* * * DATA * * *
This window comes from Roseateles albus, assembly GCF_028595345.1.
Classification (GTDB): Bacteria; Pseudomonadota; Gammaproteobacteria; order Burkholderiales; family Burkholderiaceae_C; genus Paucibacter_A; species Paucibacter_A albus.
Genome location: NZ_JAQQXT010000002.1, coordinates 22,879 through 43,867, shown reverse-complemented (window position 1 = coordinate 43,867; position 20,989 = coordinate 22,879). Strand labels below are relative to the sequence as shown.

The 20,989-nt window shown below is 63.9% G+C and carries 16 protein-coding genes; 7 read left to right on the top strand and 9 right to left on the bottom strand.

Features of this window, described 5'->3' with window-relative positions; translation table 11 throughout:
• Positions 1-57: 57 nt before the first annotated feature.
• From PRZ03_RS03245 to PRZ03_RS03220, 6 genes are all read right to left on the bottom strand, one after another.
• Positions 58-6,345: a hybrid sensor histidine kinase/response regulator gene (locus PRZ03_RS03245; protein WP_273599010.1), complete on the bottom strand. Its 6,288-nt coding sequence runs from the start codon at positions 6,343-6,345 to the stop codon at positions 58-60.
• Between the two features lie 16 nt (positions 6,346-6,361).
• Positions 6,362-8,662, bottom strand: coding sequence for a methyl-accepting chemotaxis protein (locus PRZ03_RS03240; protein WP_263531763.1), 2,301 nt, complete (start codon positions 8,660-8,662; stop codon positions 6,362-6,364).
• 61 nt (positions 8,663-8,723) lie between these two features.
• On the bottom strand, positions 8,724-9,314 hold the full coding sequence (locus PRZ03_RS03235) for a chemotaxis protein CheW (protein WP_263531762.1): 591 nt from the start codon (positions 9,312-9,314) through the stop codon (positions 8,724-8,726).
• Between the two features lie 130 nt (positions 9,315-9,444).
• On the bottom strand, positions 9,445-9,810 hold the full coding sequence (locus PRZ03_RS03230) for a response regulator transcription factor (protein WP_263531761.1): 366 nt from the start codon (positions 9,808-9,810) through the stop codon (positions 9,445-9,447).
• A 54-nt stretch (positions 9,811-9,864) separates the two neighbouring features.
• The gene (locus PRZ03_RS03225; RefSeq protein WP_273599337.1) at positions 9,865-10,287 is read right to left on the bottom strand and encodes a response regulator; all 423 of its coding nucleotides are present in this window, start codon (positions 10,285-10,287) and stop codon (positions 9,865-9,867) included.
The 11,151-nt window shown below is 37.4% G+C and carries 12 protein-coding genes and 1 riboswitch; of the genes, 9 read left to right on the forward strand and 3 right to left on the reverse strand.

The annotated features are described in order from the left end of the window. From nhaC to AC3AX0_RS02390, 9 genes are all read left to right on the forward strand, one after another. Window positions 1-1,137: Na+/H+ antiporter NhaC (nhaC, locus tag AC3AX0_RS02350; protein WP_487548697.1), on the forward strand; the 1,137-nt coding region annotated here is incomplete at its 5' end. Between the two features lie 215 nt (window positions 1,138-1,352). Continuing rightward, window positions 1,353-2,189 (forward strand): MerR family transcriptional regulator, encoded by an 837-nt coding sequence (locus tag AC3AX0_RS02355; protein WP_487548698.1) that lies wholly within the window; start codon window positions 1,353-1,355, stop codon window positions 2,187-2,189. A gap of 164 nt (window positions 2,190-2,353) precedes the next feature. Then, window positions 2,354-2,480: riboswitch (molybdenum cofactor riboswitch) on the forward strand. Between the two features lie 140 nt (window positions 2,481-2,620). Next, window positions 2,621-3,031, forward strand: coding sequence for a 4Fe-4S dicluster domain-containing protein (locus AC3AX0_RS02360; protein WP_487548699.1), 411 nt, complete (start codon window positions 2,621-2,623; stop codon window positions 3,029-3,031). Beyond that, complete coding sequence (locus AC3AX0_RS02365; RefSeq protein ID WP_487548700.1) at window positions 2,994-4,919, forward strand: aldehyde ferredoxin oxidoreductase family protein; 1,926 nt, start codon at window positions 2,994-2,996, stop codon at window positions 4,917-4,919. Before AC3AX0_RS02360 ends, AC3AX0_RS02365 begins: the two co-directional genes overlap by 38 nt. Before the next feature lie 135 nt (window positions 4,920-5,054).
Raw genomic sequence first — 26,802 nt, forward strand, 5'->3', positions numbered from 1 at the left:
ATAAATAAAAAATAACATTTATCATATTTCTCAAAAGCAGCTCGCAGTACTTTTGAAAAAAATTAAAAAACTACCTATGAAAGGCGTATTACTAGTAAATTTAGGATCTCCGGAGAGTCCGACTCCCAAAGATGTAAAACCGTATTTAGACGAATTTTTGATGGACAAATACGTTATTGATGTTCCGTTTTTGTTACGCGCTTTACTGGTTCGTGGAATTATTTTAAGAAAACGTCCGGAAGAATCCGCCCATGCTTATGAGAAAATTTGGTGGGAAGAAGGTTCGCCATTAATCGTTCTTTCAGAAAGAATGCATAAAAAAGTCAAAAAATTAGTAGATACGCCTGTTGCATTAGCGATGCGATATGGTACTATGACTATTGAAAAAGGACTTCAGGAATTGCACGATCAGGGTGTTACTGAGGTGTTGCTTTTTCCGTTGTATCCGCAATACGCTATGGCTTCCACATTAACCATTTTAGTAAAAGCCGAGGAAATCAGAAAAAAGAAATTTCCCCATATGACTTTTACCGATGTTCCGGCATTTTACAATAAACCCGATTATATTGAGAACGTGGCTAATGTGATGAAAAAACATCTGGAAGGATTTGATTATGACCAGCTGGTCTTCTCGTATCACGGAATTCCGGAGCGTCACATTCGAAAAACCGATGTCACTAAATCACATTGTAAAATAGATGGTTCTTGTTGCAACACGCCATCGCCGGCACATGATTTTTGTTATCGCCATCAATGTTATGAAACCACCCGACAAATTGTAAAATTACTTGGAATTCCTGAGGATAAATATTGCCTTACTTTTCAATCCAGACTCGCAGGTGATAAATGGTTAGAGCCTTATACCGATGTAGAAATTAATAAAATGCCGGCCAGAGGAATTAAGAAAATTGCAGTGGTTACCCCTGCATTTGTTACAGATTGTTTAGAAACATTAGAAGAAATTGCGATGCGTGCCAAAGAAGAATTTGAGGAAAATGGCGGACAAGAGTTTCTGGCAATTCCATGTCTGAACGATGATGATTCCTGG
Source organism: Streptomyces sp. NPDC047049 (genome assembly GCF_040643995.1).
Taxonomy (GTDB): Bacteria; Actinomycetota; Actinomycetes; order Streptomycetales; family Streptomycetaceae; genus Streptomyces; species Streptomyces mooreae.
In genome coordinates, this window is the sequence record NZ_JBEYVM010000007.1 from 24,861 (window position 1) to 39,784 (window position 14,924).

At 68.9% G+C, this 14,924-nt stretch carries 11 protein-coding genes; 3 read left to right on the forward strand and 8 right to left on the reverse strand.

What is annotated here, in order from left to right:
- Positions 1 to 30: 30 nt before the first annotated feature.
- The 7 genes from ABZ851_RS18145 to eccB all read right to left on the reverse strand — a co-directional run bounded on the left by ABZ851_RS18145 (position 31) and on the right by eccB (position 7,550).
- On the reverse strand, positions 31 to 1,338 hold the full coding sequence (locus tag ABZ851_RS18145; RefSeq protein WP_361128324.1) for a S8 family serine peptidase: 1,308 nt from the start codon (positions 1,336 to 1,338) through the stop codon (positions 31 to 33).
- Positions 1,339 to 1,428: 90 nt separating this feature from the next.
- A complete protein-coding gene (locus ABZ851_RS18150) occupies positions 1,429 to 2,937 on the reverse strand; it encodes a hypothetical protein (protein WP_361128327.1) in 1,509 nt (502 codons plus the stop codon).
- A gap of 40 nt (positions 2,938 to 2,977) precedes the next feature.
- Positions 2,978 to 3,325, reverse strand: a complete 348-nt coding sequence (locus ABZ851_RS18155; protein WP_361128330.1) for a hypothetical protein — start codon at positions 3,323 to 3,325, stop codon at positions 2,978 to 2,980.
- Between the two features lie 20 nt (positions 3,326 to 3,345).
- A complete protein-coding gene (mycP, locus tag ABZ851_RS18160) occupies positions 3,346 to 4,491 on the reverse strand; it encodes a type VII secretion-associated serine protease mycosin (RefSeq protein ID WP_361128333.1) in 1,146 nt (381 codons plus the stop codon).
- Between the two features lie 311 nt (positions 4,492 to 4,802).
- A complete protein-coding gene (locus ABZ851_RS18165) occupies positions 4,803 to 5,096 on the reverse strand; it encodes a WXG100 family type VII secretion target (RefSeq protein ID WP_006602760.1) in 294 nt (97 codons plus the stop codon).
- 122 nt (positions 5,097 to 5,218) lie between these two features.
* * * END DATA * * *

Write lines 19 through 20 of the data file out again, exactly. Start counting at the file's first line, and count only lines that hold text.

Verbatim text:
Raw genomic sequence first — 26,802 nt, forward strand, 5'->3', positions numbered from 1 at the left:
ATAAATAAAAAATAACATTTATCATATTTCTCAAAAGCAGCTCGCAGTACTTTTGAAAAAAATTAAAAAACTACCTATGAAAGGCGTATTACTAGTAAATTTAGGATCTCCGGAGAGTCCGACTCCCAAAGATGTAAAACCGTATTTAGACGAATTTTTGATGGACAAATACGTTATTGATGTTCCGTTTTTGTTACGCGCTTTACTGGTTCGTGGAATTATTTTAAGAAAACGTCCGGAAGAATCCGCCCATGCTTATGAGAAAATTTGGTGGGAAGAAGGTTCGCCATTAATCGTTCTTTCAGAAAGAATGCATAAAAAAGTCAAAAAATTAGTAGATACGCCTGTTGCATTAGCGATGCGATATGGTACTATGACTATTGAAAAAGGACTTCAGGAATTGCACGATCAGGGTGTTACTGAGGTGTTGCTTTTTCCGTTGTATCCGCAATACGCTATGGCTTCCACATTAACCATTTTAGTAAAAGCCGAGGAAATCAGAAAAAAGAAATTTCCCCATATGACTTTTACCGATGTTCCGGCATTTTACAATAAACCCGATTATATTGAGAACGTGGCTAATGTGATGAAAAAACATCTGGAAGGATTTGATTATGACCAGCTGGTCTTCTCGTATCACGGAATTCCGGAGCGTCACATTCGAAAAACCGATGTCACTAAATCACATTGTAAAATAGATGGTTCTTGTTGCAACACGCCATCGCCGGCACATGATTTTTGTTATCGCCATCAATGTTATGAAACCACCCGACAAATTGTAAAATTACTTGGAATTCCTGAGGATAAATATTGCCTTACTTTTCAATCCAGACTCGCAGGTGATAAATGGTTAGAGCCTTATACCGATGTAGAAATTAATAAAATGCCGGCCAGAGGAATTAAGAAAATTGCAGTGGTTACCCCTGCATTTGTTACAGATTGTTTAGAAACATTAGAAGAAATTGCGATGCGTGCCAAAGAAGAATTTGAGGAAAATGGCGGACAAGAGTTTCTGGCAATTCCATGTCTGAACGATGATGATTCCTGG